Since it seems likely that we will get a cap-and-trade system sooner than a tax (or “fee,” as some prefer to call it), what characteristics would make such a system better than the ones that have been tried, and what are the leverage points for amending it? The GMF report, “Climate Policy and Industrial Competitiveness: Ten insights from Europe on the EU Emissions Trading System,” offers some detailed recommendations as to how to get it right in the U.S. Critics of cap-and-trade need to address an optimally-designed system, not one that is obviously loaded with loopholes and giveaways.

Krugman may be wrong that emissions taxes and cap-and-trade are “essentially equivalent in their effects.” This is only true if you have the economist’s blinders on. But surely he is right in his pragmatic conclusion, cited above: that “we have a real chance of getting a serious cap and trade program in place within a year or two. We have no chance of getting a carbon tax for the foreseeable future. It’s just destructive to denounce the program we can actually get — a program that won’t be perfect, won’t be enough, but can be made increasingly effective over time — in favor of something that can’t possibly happen in time to avoid disaster.”

I still believe it’s better to argue for the better solution – just as I was disappointed when Obama and the Democratic leadership took “single-payer” off the table – but it’s equally important to get the best outcome that’s available at the time. If this means leaving the private insurance companies in place but regulating them, or having a cap-and-trade system that needs to be continuously tinkered with, evaluated, and eventually reformed or replaced, so be it. Action (which at least acknowledges that yes, we have a problem) is better than inaction, which has us continuing to head toward the edge of the cliff. Even if, as Kunstler claims, we are already out over the abyss and just don’t know it, surely the proper response is Hawken’s: “Do what needs to be done, and check to see if it was impossible only after you are done.”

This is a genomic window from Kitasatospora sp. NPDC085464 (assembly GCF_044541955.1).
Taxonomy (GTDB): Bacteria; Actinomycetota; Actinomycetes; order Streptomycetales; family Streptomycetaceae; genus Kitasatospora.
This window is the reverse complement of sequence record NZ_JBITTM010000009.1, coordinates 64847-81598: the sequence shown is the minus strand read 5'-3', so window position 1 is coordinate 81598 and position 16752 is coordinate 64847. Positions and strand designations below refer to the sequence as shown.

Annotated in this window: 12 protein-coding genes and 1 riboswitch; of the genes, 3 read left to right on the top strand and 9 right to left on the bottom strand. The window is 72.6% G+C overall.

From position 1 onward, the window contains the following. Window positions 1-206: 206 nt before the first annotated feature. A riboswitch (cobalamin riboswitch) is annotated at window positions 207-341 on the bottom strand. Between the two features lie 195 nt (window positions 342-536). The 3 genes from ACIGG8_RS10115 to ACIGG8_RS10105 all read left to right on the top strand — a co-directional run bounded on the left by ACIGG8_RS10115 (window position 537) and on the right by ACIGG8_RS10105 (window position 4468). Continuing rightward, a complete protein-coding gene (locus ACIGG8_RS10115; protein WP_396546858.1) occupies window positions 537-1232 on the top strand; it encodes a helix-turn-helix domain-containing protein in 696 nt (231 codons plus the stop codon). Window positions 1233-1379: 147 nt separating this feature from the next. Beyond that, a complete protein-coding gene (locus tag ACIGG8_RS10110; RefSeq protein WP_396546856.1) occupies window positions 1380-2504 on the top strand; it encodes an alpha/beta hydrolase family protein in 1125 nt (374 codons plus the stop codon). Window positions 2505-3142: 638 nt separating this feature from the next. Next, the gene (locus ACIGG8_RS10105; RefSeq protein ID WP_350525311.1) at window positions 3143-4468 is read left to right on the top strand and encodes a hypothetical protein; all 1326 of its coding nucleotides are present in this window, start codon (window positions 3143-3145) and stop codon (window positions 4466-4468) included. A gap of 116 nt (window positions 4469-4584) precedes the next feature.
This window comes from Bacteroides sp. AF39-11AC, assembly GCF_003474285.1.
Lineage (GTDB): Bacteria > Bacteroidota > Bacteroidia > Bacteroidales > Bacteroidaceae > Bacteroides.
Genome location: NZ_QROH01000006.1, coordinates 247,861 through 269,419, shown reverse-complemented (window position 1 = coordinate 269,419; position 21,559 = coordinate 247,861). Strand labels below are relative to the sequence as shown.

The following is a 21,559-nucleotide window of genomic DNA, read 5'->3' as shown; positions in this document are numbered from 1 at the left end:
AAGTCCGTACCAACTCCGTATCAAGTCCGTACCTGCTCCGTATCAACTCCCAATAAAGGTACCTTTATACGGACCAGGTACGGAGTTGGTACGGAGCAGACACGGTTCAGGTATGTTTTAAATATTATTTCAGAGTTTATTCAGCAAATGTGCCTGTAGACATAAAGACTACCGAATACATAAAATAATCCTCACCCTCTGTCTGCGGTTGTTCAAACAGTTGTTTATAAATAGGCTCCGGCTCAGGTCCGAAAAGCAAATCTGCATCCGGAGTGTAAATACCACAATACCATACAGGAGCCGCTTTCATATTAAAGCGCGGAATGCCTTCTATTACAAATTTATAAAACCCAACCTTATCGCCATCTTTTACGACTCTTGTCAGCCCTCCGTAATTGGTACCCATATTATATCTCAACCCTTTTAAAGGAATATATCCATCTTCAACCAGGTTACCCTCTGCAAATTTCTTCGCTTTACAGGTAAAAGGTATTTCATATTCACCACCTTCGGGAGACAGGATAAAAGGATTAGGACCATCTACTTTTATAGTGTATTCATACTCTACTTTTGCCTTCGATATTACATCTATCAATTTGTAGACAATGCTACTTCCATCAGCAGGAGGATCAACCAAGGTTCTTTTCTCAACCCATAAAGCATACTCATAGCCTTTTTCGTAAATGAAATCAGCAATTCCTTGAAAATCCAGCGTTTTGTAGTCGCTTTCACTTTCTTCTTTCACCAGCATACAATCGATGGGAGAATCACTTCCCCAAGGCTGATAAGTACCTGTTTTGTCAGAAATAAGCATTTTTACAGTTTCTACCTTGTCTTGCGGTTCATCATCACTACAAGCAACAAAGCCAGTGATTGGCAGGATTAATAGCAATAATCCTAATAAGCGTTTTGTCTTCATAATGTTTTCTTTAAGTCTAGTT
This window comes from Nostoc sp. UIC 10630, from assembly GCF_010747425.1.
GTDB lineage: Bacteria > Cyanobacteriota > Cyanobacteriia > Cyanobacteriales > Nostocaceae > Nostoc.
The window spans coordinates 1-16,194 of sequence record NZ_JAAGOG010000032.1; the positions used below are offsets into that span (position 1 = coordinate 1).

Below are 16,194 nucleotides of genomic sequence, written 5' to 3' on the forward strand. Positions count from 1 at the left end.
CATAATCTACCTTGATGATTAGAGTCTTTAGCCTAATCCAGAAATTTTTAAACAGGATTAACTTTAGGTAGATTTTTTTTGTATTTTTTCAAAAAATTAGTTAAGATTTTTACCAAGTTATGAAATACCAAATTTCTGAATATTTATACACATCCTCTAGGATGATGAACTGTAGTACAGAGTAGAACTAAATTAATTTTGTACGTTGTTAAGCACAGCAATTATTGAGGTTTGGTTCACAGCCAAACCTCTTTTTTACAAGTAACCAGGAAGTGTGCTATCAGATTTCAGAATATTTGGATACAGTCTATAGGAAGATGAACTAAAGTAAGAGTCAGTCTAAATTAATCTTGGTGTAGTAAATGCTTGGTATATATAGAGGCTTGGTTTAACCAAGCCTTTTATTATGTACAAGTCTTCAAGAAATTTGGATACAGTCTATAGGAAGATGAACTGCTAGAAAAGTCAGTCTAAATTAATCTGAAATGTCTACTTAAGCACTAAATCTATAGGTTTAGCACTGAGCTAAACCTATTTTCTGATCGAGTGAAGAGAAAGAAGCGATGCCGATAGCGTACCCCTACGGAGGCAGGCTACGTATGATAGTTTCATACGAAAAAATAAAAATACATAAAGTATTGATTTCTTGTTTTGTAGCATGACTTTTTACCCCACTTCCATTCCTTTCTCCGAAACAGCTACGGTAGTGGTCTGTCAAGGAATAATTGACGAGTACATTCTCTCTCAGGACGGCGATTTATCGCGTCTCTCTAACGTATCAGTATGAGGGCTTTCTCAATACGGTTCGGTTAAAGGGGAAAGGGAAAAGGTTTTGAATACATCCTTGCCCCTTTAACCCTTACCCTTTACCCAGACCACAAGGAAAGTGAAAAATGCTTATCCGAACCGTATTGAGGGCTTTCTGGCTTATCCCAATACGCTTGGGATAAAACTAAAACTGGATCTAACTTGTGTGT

At the beginning I asked, why can’t we advocate for both, and try to make each of them work the way they are intended to? Surely each of them has to be designed correctly in any case; an ill-conceived tax will fail just as surely as a poorly-designed cap-and-trade system. The question is not, “will it work?” but “how can we make it work?” If we use this as our starting point, and perhaps advocate for a carbon fee as well, we’re effectively saying: we have to put a premium on reducing carbon. You can do it because it’s good business, or you can do because it would be bad business not to. The critical thing is to put both the incentives and the disincentives in the right places to foster the outcome we need, while still leaving the market free to innovate and to expand the range of sustainable technologies at our disposal.

Groups like Carbon Trade Watch, a project of the Transnational Institute, should and will continue to point to the flaws in the cap-and-trade system, especially from an international standpoint; but we should regard the GMF’s reference to “a decade of (failed) attempts to introduce a European carbon tax” – not to mention the initial defeat of Sarkozy’s plan – as a warning that the wrong kind of debate (which we’ve seen too much of already in the global warming arena) could certainly delay if not entirely derail U.S. action.

In the long run, we also need to change our behavior and live more in harmony with our environment, which often means looking for alternatives and both-and solutions. Nature thrives on diversity, and constantly finding new solutions to challenging circumstances. So will we, if we put our not inconsiderable minds to it. After all the debate, however, it still seems to me that we’ve really only started to do this, and that there’s a lot more work to be done on implementing either or both systems, whether nationally or in New Jersey.